Amazon Is Now a Cloud Computing Company That Sells Books
AWS is bringing in more than half of the company's total profits.
Amazon announced today that its 2015 third-quarter earnings were up 23 percent, with the majority of the profits coming from Amazon Web Services.
The cloud computing service reported $2.1 billion in revenue and $521 million in profits — a performance accounting for almost half of Amazon’s total profits. Backed by its AWS, the e-commerce pioneer is essentially now a very successful cloud company that also happens to ship books, pants, and groceries.
“It’s a young and rapidly growing business,” Phil Hardin, Amazon’s director of investor relations told market analysts. “We’re taking a longterm view on the business. The team is keeping its head down. We’re going to continue to accelerate the pace of innovation and close the functionality gap.”
In other words, why fix what’s not broken?
Those profits were strong enough to give the company a net income of 17 cents a share — when analysts had predicted a loss of 13 cents a share, The New York Times reports.
Prime Day, Amazon’s 20th-anniversary sale, was also credited for the booming profits, having boosted revenue two percentage points. The company declined to release specific sales numbers, but did say the event got more customers to sign up for a free trial of Prime than on any other day, including Black Friday and Cyber Monday.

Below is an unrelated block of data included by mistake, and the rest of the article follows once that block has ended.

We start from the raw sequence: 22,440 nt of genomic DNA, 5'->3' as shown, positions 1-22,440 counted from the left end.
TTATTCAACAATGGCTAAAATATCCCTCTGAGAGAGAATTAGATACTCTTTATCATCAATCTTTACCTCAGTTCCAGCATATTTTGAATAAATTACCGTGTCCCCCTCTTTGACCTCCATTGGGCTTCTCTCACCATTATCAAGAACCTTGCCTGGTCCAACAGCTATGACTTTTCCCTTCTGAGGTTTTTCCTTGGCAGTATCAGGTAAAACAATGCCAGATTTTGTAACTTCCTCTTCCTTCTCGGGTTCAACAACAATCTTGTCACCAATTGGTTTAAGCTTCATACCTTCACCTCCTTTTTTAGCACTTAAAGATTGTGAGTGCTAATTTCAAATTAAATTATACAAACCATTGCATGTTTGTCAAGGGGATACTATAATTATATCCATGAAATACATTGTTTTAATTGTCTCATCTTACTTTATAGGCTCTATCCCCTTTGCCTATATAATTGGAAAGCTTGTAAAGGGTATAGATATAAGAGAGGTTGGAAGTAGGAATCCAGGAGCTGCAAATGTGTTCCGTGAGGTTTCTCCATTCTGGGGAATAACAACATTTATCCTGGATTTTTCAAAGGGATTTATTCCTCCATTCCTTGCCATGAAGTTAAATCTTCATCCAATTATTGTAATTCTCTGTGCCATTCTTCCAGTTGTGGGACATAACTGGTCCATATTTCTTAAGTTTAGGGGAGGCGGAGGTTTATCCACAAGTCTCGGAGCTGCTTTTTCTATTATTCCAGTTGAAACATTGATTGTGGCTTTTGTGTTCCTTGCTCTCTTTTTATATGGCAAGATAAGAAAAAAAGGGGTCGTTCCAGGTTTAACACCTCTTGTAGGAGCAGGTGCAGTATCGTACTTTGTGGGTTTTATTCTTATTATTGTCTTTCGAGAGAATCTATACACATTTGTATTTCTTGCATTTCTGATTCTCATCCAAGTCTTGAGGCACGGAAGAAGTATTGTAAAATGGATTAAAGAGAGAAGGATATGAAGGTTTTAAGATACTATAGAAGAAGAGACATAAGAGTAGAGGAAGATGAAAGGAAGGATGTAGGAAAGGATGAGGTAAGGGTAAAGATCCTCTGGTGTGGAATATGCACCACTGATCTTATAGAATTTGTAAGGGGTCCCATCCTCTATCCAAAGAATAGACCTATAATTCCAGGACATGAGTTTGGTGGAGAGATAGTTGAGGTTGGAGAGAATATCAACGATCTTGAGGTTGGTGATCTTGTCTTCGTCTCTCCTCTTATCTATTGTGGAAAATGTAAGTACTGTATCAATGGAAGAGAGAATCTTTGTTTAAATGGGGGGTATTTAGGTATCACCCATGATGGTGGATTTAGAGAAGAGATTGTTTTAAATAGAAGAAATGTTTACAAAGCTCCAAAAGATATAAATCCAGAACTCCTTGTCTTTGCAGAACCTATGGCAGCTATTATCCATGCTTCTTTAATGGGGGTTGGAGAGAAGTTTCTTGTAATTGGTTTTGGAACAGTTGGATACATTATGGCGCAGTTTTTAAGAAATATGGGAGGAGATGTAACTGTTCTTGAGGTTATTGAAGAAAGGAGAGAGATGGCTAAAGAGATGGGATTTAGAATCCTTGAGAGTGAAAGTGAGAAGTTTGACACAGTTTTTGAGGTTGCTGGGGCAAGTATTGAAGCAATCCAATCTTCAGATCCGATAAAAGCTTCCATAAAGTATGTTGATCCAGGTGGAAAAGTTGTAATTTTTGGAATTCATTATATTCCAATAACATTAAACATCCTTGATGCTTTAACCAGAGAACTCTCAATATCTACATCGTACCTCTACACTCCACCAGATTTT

The failed Amazon Fire smartphone aside, the company saw strong electronics sales, with healthy profits considered a good look on the way into the important holiday retail months of November and December.
With sales good and cloud profits staggering, analysts on today’s call were looking to the company’s expansion in India, where it has been adding products at the rate of 40,000 per day to a healthy response (without offering specific sales figures), expanding the delivery infrastructure for its Prime customers, and encouraging more third party sellers to make goods Prime-eligible.